Dependency Jurisdiction Termination in California
The trial court in In re Holly H. (2002) 104 Cal.App.4th 1324 terminated dependency jurisdiction over Holly. (Holly H., supra, 104 Cal.App.4th at p. 1329.)
Holly had not appeared at the hearing, but her counsel argued dependency should not be terminated because there was a continuing risk of harm. Social Services Agency (SSA) presented evidence it had made many attempts to help Holly, but she had not taken advantage of any of these services. In making its ruling, the court stated, "'she fails to meet the department halfway. I just don't see the department can do any more. . . .'" (Ibid.)
In Holly H., the appellate court found no abuse of discretion. "Despite her attorney's arguments to the contrary, Holly has given every indication that she does not want the assistance of the juvenile dependency system. Through her attorney, Holly argues that the court abused its discretion by dismissing the petition since there was evidence that she 'still needs the supervision, care and protection of the juvenile court.' She points out that she has been separated from her siblings for years, and has moved from placement to placement with no hope for stability since her grandmother became too ill to care for her when she was 13. While she graduated from high school, it is undisputed that she has a serious learning disability. She has consistently failed to demonstrate that she is able to hold a job or even to complete job training. She has shown no ability to manage her finances, using the small amount of Social Security benefits that she was awarded as a result of her father's untimely death to move out of her group home. Her school counselor noted that she had 'no savings, no plan for where to live or how to provide for herself and I am afraid that she will end up on the streets when she graduates. . . .'
"Although one may reasonably conclude that these facts demonstrate a continued need for assistance, Holly has repeatedly refused to take advantage of services that have been offered to her. She failed to appear for an evaluation that might have allowed her to receive income from SSI; she failed to report for a job that the department helped to secure for her; and as just noted she left her group home when she began receiving a very small, limited-term income as the result of her father's death. Holly's continued participation in the juvenile dependency system cannot reasonably be expected to prevent any future harm when she has effectively rejected nearly all offers of assistance from the department. Moreover, Holly has not been charged with committing a crime, and there is no suggestion that she is subject to commitment under section 5150. Now that she has reached the age of majority and has acquired the rights and responsibilities that come with adulthood, the court may not, and should not, force her to accept its services. The trial court properly considered Holly's unwillingness to utilize the services that had been offered to her in deciding to terminate its jurisdiction." (Holly H., supra, 104 Cal.App.4th at p. 1337.)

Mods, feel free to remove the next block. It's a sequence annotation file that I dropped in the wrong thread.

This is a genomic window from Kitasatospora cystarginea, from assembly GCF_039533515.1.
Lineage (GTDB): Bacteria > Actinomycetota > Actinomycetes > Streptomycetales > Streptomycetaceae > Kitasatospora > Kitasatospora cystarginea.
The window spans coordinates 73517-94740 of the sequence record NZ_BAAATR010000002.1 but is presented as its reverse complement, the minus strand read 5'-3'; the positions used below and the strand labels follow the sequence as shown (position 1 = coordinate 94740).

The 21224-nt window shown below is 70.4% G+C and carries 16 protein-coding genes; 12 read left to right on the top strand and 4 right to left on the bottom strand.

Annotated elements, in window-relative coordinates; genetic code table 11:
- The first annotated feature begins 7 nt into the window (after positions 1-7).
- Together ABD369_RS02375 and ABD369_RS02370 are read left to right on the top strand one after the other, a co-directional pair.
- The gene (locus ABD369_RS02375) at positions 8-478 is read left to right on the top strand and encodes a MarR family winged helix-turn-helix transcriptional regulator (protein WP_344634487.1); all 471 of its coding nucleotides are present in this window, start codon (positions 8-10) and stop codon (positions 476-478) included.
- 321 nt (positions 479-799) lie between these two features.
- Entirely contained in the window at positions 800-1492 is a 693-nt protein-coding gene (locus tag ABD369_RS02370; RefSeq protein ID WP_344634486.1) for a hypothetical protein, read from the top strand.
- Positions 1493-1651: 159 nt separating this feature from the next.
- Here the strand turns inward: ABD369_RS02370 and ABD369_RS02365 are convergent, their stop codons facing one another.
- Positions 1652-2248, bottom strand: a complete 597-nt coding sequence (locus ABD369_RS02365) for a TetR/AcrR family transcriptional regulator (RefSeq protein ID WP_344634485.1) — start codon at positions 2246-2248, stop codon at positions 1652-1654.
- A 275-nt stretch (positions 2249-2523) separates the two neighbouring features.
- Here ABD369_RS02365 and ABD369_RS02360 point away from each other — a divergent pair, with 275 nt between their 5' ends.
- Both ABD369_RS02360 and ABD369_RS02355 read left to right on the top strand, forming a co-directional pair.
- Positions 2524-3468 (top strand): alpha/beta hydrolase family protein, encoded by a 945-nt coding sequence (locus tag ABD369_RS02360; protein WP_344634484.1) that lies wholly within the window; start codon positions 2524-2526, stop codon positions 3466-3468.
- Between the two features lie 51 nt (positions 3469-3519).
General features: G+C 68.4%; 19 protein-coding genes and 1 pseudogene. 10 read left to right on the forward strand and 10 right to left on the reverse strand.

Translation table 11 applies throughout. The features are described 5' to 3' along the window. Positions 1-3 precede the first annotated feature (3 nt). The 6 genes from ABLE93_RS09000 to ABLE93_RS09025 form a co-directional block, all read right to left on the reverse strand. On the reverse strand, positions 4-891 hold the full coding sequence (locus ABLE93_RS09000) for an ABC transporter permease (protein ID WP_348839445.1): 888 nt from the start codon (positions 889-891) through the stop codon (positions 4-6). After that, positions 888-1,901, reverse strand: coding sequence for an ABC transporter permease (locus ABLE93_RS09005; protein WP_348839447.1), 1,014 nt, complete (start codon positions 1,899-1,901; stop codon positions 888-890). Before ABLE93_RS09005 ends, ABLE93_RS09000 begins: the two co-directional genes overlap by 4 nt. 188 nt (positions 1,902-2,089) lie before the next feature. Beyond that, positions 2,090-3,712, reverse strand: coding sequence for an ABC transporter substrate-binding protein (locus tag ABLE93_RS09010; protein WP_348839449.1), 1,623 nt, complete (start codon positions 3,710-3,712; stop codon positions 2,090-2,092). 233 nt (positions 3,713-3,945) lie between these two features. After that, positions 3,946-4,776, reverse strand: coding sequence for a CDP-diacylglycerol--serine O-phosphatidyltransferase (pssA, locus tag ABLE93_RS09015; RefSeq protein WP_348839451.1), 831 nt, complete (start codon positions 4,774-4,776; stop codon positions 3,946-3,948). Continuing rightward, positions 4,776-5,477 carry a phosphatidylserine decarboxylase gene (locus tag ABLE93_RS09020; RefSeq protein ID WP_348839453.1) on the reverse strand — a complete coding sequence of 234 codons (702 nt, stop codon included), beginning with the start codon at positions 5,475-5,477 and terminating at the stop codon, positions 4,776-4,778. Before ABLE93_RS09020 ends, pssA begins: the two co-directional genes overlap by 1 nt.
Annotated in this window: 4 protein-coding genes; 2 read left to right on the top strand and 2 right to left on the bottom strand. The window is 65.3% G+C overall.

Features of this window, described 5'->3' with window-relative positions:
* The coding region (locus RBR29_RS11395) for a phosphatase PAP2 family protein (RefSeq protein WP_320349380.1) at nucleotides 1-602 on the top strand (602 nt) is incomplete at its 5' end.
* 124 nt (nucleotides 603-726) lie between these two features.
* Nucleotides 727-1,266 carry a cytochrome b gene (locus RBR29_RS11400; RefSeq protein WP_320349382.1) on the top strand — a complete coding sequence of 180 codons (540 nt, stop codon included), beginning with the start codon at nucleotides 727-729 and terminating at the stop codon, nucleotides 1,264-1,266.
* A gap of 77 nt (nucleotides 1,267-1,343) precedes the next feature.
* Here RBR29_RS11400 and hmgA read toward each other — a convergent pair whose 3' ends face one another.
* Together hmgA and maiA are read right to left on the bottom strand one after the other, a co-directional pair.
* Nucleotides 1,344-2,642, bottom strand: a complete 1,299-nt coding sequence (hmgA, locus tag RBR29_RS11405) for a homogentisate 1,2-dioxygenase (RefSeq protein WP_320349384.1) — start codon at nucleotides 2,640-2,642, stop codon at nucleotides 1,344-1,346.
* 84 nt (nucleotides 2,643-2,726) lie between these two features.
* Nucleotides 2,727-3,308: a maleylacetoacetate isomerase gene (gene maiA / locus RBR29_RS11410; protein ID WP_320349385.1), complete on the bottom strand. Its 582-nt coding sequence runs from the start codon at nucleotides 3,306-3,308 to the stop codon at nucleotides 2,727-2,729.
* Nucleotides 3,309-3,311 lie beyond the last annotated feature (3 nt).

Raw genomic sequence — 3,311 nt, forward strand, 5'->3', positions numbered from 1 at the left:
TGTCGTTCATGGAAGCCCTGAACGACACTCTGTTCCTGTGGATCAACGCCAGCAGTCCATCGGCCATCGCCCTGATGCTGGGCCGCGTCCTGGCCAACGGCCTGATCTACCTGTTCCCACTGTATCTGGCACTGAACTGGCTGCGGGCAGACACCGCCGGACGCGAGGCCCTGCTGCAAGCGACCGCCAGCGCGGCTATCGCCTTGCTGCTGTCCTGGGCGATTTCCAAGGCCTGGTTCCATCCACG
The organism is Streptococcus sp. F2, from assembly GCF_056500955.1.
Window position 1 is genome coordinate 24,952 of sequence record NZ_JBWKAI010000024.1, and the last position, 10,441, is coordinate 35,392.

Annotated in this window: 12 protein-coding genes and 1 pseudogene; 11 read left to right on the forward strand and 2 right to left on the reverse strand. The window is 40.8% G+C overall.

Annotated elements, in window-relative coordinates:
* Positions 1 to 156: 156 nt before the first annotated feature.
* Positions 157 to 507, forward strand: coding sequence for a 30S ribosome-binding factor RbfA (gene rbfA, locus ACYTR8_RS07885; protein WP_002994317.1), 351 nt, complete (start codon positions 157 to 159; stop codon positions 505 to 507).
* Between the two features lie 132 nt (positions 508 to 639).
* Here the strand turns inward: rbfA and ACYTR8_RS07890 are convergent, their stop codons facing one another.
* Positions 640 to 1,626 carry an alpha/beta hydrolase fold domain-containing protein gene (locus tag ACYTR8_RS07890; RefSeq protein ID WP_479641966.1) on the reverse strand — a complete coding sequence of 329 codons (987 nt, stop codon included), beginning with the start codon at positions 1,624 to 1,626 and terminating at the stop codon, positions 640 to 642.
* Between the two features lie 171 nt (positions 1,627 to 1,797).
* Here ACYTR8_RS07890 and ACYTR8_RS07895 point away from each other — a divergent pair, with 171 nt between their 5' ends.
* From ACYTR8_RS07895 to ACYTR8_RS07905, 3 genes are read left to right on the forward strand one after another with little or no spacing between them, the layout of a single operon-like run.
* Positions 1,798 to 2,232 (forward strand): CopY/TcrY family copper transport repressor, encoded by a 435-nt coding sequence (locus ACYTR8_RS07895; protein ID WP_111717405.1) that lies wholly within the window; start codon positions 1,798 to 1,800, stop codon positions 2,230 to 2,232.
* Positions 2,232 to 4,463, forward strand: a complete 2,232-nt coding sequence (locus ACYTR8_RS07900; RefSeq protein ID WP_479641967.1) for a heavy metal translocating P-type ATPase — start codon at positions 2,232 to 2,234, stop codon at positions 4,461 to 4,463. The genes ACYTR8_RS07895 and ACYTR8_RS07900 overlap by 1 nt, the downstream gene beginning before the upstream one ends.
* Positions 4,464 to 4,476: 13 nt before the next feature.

The more recent case, In re Tamika C. (2005) 131 Cal.App.4th 1153 (Tamika C.), involved a 19-year-old girl, Tamika, who was accepting services, but still struggling to make the transition to adulthood. Unlike the college bound student in Robert L., Tamika was still in high school and attended RSP classes. She was utilizing all the services available to her.
In terminating jurisdiction, the trial court relied on the fact Tamika's caretakers stated they were willing to offer her a stable home for as long as she wanted.
The appellate court disagreed, concluding, "This is certainly a generous offer by her caretakers, but they are not bound by their statements and if they change their minds or something unforeseen should happen to change their circumstances, Tamika could easily end up without a home while she is still in high school. The trial court abused its discretion when it terminated dependency over Tamika. It was in the best interests of Tamika for the juvenile court to retain jurisdiction over her. There was an existing and reasonably foreseeable threat of harm to Tamika if she was not allowed to remain a dependent of the court while she finished her high school education under a normal schedule." (Id. at p. 1168.)
In addition, the appellate court concluded the trial court had "erred in applying the wrong burden of proof to the question of whether dependency should be terminated at the request of the department. Neither the department nor the court gave consideration to the best interests of the child. . . . The department and the court erroneously misplaced the emphasis in the proceedings from Tamika's best interests to financial considerations." (Tamika C., supra, 131 Cal.App.4th at p. 1168.)